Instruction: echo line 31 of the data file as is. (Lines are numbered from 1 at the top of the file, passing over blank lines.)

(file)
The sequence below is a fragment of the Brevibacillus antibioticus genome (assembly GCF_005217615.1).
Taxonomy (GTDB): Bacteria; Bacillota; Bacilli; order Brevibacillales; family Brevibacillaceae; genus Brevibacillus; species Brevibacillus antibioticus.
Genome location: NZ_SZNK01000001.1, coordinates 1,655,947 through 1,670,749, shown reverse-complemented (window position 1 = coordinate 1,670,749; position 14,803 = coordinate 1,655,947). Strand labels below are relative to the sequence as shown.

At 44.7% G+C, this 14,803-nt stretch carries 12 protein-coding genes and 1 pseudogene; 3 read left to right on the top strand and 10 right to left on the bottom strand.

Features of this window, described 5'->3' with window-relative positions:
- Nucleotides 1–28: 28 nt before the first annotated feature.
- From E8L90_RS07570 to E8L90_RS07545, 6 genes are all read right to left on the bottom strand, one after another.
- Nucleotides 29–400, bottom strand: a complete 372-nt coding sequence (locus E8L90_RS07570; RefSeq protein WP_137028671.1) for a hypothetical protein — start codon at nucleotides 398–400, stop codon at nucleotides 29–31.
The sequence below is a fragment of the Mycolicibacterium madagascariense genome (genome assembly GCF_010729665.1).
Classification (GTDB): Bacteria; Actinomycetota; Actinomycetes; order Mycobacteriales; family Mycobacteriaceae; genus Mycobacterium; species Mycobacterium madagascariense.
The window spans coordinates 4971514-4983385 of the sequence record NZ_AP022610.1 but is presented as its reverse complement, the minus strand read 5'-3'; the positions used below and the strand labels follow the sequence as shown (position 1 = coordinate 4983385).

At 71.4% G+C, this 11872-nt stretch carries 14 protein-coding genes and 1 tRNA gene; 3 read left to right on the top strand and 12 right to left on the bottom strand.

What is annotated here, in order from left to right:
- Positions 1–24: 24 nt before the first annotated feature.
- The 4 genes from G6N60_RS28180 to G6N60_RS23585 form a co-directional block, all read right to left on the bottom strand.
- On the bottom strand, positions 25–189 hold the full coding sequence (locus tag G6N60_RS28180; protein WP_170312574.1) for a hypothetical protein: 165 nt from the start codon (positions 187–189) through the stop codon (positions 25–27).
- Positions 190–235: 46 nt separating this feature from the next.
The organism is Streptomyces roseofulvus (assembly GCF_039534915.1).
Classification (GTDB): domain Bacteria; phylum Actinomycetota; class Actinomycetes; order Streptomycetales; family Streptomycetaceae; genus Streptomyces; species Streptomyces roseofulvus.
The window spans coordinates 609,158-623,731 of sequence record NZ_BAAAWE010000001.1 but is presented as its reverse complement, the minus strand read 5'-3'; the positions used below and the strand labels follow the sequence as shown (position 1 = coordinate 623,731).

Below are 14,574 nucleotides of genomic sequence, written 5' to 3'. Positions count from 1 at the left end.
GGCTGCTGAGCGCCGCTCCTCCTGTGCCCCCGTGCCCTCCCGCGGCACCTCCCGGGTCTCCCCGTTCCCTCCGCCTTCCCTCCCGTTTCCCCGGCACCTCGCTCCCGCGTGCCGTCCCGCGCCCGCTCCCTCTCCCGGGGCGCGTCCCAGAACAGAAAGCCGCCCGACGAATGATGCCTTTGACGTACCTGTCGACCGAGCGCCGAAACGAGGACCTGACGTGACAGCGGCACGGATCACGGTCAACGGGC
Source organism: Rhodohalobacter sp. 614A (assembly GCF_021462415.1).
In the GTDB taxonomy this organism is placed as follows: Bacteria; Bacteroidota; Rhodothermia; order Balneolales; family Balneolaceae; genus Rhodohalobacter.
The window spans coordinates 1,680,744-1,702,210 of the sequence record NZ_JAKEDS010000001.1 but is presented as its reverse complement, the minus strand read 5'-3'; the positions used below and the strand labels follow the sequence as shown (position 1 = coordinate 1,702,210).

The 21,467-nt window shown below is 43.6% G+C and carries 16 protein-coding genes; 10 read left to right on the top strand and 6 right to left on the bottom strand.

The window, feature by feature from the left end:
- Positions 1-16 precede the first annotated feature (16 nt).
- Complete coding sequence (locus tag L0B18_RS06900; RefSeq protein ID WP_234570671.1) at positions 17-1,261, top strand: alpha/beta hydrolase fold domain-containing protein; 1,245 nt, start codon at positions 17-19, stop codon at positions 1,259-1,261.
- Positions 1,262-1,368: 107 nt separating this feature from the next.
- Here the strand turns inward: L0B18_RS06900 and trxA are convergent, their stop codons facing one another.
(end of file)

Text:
- Here the strand turns inward: L0B18_RS06900 and trxA are convergent, their stop codons facing one another.